With younger brother Paul (left), Rob Forkan (right) set up and now runs south London-based Gandys, which uses some of its profits to help orphans in India – just one reason why this fast-growing flip-flop brand continues to win fans around the world
"My parents, Kevin and Sandra Forkan, were compassionate, fun loving and generous people who enjoyed travelling and wanted us to experience other cultures.
"In 2001, after selling their house in Croydon, they took us out of school and we headed for India, the place they loved most. The plan was to volunteer for humanitarian projects. Despite the extreme hardship we witnessed we all loved India and its people.
Surviving the tsunami
"In 2004 we flew south to spend Christmas in Sri Lanka. We stayed at the Neptune Hotel in Weligama, a small fishing village. After a fantastic Christmas Day on the beach, something happened on Boxing Day that would change our lives forever.
"Shortly after 8.30am, while we were still in our beds, the tsunami hit. A 20-foot wave devastated our hotel. My younger brother Paul and I managed to survive by scrambling up onto the hotel roof. Tragically, my parents were swept away after getting my youngest brother Matty and sister Rosie to safety. I never saw them alive again. Dad was 54 years old and mum just 40.
"Although we were battered, hungry, exhausted, barefoot and in shock, we managed to hitch lifts, traveling about 120 miles overland to the airport in Colombo.
"I returned to the UK and in the years that followed I combined travelling with various jobs. I worked as a lifeguard; later in customer service and then in advertising account management. Paul also continued to travel and ended up in Australia, but we both retained a desire to help others, something we'd learned from our parents. Visiting India and other countries really does underline the fact that many people are much worse off than you are.
"After a heavy night at a music festival I woke up with a dreadful hangover. I remember saying I had a 'mouth like Gandhi's flip-flop'… That was it – my Eureka moment! Flip-flops. Having travelled around the world wearing them for years it was a product I knew well. I'd had other business ideas, but none I'd believed in as strongly.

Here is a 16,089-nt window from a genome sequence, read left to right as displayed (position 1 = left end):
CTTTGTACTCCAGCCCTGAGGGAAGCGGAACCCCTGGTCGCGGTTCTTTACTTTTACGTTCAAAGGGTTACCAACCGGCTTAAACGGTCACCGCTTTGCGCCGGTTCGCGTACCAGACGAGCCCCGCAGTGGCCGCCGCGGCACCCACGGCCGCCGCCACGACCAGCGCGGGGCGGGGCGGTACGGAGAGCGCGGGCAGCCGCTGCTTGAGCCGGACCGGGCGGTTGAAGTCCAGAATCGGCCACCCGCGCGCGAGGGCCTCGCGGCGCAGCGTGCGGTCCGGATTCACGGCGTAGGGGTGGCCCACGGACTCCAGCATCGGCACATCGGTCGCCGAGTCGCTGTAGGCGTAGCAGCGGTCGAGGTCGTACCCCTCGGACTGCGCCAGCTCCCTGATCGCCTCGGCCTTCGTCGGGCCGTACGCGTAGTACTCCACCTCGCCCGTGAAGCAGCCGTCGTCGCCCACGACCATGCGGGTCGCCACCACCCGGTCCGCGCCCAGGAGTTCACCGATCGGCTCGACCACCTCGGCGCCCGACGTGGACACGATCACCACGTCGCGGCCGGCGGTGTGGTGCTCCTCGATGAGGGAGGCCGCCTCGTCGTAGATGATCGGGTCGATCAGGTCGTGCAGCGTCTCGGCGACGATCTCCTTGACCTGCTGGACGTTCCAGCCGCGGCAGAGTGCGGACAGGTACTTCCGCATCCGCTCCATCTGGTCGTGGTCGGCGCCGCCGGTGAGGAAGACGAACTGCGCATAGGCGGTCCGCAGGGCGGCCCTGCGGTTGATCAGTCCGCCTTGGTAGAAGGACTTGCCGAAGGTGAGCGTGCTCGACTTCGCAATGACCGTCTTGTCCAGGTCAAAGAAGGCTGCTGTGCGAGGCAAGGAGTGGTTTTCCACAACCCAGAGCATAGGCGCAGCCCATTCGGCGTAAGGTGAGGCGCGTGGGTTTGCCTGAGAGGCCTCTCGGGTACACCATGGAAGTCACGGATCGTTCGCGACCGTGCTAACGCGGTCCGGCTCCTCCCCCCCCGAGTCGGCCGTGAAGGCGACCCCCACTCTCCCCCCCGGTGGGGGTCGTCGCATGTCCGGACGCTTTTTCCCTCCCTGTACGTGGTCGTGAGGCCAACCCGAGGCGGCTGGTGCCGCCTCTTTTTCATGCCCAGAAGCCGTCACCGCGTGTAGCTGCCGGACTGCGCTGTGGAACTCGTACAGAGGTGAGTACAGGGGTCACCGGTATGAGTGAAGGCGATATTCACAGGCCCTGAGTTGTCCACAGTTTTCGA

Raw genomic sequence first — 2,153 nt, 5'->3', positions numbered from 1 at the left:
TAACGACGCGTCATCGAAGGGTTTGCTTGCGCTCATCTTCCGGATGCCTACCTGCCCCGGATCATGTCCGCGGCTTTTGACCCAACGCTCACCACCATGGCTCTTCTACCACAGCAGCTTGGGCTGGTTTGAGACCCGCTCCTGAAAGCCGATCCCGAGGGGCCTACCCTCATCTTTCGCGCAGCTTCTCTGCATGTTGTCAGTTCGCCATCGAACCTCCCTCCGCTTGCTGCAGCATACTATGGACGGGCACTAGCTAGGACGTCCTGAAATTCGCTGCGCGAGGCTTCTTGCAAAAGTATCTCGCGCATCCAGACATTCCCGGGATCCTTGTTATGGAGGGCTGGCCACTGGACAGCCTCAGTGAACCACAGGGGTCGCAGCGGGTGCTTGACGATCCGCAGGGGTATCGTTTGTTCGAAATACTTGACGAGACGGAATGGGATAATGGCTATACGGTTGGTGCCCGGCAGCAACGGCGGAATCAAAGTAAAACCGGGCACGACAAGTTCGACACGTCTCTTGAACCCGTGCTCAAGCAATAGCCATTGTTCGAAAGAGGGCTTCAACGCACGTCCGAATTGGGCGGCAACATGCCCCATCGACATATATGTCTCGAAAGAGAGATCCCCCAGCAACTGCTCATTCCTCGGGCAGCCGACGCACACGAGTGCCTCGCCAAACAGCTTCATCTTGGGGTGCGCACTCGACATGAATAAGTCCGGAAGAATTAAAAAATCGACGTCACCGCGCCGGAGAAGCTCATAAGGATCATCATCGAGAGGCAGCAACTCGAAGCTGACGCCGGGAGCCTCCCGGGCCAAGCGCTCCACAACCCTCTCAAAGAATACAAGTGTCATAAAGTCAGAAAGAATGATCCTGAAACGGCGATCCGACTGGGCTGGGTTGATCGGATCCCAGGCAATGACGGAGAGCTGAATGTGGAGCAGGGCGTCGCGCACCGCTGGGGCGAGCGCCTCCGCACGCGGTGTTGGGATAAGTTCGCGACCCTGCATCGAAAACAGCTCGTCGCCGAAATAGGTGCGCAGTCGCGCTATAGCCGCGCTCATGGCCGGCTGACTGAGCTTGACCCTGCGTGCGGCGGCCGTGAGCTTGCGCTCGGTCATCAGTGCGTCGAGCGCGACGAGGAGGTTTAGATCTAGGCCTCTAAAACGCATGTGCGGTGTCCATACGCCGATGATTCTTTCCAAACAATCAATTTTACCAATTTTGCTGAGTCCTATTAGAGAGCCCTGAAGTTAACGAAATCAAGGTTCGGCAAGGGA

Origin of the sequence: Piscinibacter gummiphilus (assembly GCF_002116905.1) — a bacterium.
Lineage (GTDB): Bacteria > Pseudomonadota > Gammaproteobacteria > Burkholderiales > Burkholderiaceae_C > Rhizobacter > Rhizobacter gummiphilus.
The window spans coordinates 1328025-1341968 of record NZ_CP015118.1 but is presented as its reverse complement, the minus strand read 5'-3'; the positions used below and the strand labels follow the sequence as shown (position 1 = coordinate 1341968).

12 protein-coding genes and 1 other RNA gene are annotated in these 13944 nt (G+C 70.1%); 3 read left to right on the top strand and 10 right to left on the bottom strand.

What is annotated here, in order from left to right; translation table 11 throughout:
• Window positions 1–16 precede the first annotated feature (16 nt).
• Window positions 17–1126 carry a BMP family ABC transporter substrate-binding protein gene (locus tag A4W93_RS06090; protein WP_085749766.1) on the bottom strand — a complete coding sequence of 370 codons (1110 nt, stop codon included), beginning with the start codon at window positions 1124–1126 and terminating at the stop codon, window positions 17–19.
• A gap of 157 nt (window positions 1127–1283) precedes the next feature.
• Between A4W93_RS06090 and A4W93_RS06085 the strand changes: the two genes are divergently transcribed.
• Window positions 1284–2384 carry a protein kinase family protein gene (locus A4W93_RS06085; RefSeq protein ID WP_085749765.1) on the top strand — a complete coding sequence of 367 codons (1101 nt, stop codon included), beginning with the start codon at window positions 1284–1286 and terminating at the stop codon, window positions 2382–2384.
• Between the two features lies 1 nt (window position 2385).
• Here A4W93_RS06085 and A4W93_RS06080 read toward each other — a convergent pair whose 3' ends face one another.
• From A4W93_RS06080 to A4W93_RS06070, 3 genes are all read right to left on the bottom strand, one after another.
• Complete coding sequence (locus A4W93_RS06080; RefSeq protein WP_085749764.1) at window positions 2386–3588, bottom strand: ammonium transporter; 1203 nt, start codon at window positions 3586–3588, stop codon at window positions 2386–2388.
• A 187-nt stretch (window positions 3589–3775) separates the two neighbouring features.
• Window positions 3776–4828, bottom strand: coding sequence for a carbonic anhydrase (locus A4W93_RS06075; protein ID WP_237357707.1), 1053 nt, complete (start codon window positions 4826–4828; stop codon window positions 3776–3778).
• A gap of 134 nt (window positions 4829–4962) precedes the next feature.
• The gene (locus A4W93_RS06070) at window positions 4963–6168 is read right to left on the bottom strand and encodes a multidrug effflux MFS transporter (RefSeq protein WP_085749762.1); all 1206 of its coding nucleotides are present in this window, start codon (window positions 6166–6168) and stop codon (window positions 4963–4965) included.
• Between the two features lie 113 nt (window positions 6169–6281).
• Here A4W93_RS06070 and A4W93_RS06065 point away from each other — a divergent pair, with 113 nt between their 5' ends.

"And as well as a business idea, I had the basis for a brand name. We changed the spelling so as not to cause any offence. I rang Paul and he loved the idea. He returned to the UK and in 2011 we launched the business – Gandys – from my flat in Brixton.
"People love the name. We designed the branding and our flip-flops ourselves, had prototype samples made and conducted basic market research in London and Brighton. We used feedback to make improvements.
"Our business idea is simple. We haven't tried to 'reinvent the wheel' – just to create a great product and a brand with a difference, one that donates some of its profits to helping desperately underprivileged children.
"We haven't really outsourced anything. When starting up, some people might tell you that you shouldn't try to tackle this or that because you lack experience, but often you find that much of it is just common sense. We've made mistakes, sure, but you learn from your experiences and move forward.
"When we told people we were launching a new flip-flop brand a few of them didn't think it was wise, but flip-flops have become hugely popular in the UK and, in any case, the plan was always to sell internationally. Global sales of flip-flops are huge – more than 220m pairs of Havaianas are sold each year. We're new to the market, but there's more than enough room for us.
"At the moment we're constantly being contacted by people all over the world who want to stock or buy our flip-flops – it's relentless. Soon we hope our products will be available in 30 countries. Many consumers are discerning. They want to buy from brands that have a social conscience, but the product still has to be good.
"The reaction to our flip-flops has been a bit crazy. We've had a lot of media attention and that's helped boost sales. You can buy our flip-flops direct from our website, as well as leading stockists such as Selfridges, House of Fraser, Sole Trader, Top Man, Schuh, Office, USC, FootAsylum and Asos.
"People ask us what we're going to do once the first Gandys orphanage is built and we tell them we're going to work harder so we can sell more flip-flops and build another one, then another one, then another one. We'll never stop."
Rob's three key pieces of advice
- "Your products must be appealing. Our initial prototypes weren't as good as the flip-flops we now sell. Early on we acted on market research feedback to create a more attractive product"
- "Go and speak to people who actually run their own business. We picked up a lot of valuable advice by speaking to others. "
- "Even if you have a great product, interesting story and social enterprise dimension to what you're doing, you've must be able to sell. If you can't sell, employ someone who can, otherwise your business won't succeed."
- Profile: The Flip-Flop Philanthropist
- How and why I set up my social enterprise
- How we created our Community Interest Company